The Calculus of Regional Public Transit and Bus Transportation

Wow. This person likes math. From the post, I think this person lives in Germany. Locally, there is a push by the Wasach Front Regional Council, for encouraging people to walk, use bikes more and use the bus system (UTA, the Utah Transit Authority) more. There are Regional Planning Meetings in order to give us more bike lanes and make the region more walkable and more bikeable. I don’t think they care about more “personal vehicle-able.”

This linked post is about the calculus and predictablility of bus riding, including how to prevent “bunching.” It is fascinating that anyone has a brain that can do this.

Read this person’s next blog post down, which is a orevious one, too. It talks about biometric data being stored in a card used to pay for public transportation as a way to make the German people (who like privacy) feel like their privacy is not being taken, while still assuring people pay for their public transportation.

“Pedestrian Observations” blog

If you want to know about these regional planning meetings, which are available the to the public, go to your city building and look for a posting hung there about it. These meetings will not be on facebook, twitter, in your city newsletter, or advertised on the radio or televisions. As a matter of fact, although they will reassure you they are open to the public, these are meetings they’d rather you did not attend. After all, they are meetings about how much more they can spend, which will increase your taxes. Why would they want to invite you?!? You have to be a Sherlock Holmes to find out when and where these public meetings are held. Do it. Know what is going on. Know why your taxes are going up. It’s not as if they want to tell you the truth. By “they” I mean your mayor, your city planner, the city planning commission, your city council members and the UTA.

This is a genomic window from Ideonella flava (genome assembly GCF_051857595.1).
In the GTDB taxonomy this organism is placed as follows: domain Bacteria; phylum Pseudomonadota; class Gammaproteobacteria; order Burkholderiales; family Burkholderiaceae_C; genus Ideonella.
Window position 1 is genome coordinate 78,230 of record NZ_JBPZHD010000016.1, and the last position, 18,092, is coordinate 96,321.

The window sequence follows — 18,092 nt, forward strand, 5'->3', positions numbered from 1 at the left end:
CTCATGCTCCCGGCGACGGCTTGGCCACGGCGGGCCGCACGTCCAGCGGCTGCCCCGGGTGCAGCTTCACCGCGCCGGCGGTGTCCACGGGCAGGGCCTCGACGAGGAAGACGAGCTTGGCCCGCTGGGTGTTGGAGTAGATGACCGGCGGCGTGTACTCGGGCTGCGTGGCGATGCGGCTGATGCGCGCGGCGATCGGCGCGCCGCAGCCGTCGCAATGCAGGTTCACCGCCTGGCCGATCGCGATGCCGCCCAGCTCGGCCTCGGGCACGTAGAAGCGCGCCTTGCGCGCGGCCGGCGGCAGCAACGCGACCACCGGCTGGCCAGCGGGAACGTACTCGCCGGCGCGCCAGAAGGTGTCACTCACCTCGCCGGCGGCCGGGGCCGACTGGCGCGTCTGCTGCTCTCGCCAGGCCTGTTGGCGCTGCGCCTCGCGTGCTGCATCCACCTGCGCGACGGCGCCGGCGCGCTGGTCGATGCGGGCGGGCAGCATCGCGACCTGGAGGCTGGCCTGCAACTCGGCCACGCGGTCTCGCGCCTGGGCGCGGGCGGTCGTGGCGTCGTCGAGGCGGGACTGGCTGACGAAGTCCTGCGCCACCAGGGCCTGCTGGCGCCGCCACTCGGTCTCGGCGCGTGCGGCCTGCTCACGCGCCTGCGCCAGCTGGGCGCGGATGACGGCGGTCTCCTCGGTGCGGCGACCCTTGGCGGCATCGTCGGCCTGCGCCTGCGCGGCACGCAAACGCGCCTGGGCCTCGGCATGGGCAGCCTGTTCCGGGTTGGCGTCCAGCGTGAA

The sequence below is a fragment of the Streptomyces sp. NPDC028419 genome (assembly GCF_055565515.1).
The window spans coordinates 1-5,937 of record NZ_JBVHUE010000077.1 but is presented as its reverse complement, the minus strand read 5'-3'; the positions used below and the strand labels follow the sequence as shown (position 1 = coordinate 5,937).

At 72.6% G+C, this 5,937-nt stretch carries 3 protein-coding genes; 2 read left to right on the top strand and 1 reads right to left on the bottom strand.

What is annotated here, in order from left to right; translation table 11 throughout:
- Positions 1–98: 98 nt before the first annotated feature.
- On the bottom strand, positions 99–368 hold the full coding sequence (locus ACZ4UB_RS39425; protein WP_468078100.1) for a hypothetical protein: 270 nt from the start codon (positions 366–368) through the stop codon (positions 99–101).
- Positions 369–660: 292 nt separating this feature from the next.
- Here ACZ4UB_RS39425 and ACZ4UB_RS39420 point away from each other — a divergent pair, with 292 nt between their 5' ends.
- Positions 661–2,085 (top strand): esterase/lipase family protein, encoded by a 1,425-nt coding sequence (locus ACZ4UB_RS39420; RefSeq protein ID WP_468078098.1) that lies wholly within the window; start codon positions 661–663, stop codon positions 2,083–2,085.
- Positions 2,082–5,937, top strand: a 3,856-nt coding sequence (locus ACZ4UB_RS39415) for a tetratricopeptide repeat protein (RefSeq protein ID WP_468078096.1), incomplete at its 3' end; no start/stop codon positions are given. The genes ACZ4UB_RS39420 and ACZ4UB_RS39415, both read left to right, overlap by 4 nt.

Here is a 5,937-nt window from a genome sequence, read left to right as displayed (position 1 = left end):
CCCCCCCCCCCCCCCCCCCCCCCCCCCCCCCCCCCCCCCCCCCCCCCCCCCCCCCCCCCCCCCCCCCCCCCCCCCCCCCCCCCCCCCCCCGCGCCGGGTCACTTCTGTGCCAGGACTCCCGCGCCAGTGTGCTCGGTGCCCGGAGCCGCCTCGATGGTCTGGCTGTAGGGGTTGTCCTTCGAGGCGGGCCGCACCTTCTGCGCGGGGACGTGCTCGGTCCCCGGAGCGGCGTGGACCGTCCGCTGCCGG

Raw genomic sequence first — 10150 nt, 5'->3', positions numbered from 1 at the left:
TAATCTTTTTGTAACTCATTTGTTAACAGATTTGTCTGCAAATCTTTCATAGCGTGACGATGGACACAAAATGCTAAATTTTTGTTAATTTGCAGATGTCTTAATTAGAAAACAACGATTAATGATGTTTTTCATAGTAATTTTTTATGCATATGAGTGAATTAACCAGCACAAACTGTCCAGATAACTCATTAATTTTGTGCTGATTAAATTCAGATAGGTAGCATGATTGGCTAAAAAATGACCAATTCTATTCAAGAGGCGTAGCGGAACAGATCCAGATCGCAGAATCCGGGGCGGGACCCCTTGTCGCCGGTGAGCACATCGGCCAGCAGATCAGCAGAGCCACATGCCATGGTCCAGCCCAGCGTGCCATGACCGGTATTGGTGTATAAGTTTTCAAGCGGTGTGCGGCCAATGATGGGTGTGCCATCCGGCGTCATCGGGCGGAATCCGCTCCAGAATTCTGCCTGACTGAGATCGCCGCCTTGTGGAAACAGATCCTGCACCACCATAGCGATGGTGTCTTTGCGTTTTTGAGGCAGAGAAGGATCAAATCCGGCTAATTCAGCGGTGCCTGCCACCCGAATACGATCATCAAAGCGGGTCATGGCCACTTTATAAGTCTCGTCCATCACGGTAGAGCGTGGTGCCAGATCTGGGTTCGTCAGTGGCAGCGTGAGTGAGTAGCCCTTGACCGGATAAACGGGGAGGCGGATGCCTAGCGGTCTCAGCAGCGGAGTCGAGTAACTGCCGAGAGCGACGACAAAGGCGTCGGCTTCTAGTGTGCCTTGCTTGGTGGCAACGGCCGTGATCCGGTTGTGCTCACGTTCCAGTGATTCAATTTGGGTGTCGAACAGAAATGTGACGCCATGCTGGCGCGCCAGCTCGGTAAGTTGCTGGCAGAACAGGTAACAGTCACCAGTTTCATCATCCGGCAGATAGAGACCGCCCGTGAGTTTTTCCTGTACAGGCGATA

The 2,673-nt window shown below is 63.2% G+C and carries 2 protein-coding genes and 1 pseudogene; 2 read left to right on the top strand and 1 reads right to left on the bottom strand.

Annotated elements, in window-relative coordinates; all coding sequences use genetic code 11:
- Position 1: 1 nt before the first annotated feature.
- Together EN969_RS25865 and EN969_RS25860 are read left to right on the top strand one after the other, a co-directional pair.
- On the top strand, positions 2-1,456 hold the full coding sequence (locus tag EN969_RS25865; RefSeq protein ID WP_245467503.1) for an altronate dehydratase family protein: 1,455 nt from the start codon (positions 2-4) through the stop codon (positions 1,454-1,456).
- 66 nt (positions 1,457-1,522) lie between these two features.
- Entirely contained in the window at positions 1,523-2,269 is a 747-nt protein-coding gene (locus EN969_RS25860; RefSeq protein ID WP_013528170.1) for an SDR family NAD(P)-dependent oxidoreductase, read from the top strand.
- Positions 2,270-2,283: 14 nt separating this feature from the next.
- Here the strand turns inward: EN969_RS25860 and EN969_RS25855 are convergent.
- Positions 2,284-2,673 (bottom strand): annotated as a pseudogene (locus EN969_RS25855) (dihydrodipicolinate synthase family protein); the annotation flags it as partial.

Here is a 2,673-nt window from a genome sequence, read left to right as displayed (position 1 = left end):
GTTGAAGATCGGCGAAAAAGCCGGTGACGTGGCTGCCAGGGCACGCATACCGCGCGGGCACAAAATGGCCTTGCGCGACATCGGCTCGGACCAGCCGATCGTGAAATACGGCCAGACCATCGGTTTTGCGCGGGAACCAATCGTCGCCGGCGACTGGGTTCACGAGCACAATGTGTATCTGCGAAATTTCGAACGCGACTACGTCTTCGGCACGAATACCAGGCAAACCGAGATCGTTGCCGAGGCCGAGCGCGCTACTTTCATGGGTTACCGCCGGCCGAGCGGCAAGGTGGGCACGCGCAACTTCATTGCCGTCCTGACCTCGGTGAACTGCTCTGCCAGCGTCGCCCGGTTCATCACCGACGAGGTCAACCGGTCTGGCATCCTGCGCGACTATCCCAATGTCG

My Haul of the Day: Wonderful Math Books for Homeschooling!

I am so excited about these math books for this coming academic year! They look awesome!

Homeschool Math: My Goals for Teaching My Kids

Math Homeschool

I prefer that my kids learn math in this order:

-First, that they master general math, including the memorization of times tables, division tables and knowing how to subtract and add well, very quickly; They learn that math is fun.

-Second, that they master real world math they will need as children; They learn that they need math for life

-Third, that they master mental math (doing math in their heads so they can figure things quickly without using paper)

-Fourth, that they master any math skills they will need to function successfully as adults

-Fifth, Pre-Algebra with no calculator

-Sixth, Algebra with no calculator

-Seventh, Plane Geometry and Trigonometry with no calculator

-Eighth, Using Math with science, for physics chemistry, etc., with a calculator as needed

-Ninth, Algebra II: Using a calculator for graphing and more complex algebra

-Tenth, Pre-Calculus, Statistics or Personal Finance (a choice)

-Eleventh, ACT math: pass the ACT with a score of 26 in math (not absolutely necessary)

-Thelfth, Pass the GED math test

-Thirteenth, complete University Graduation Requirements for math

Changing Improper Fractions into Mixed Numerals: a Book by Lisa C. Jackson

Changing Improper Fractions into Mixed Numerals
I wrote this book because I suspect my child has dyscalculia. I am trying to prepare my child-student for the TABE and GED tests. I am hoping this will help people with dyscalculia and those who teach them. I think this book will be helpful to 5th grade school teachers, homeschool moms, middle school and junior high and high school teachers, adult education teachers and those learning math for the GED test.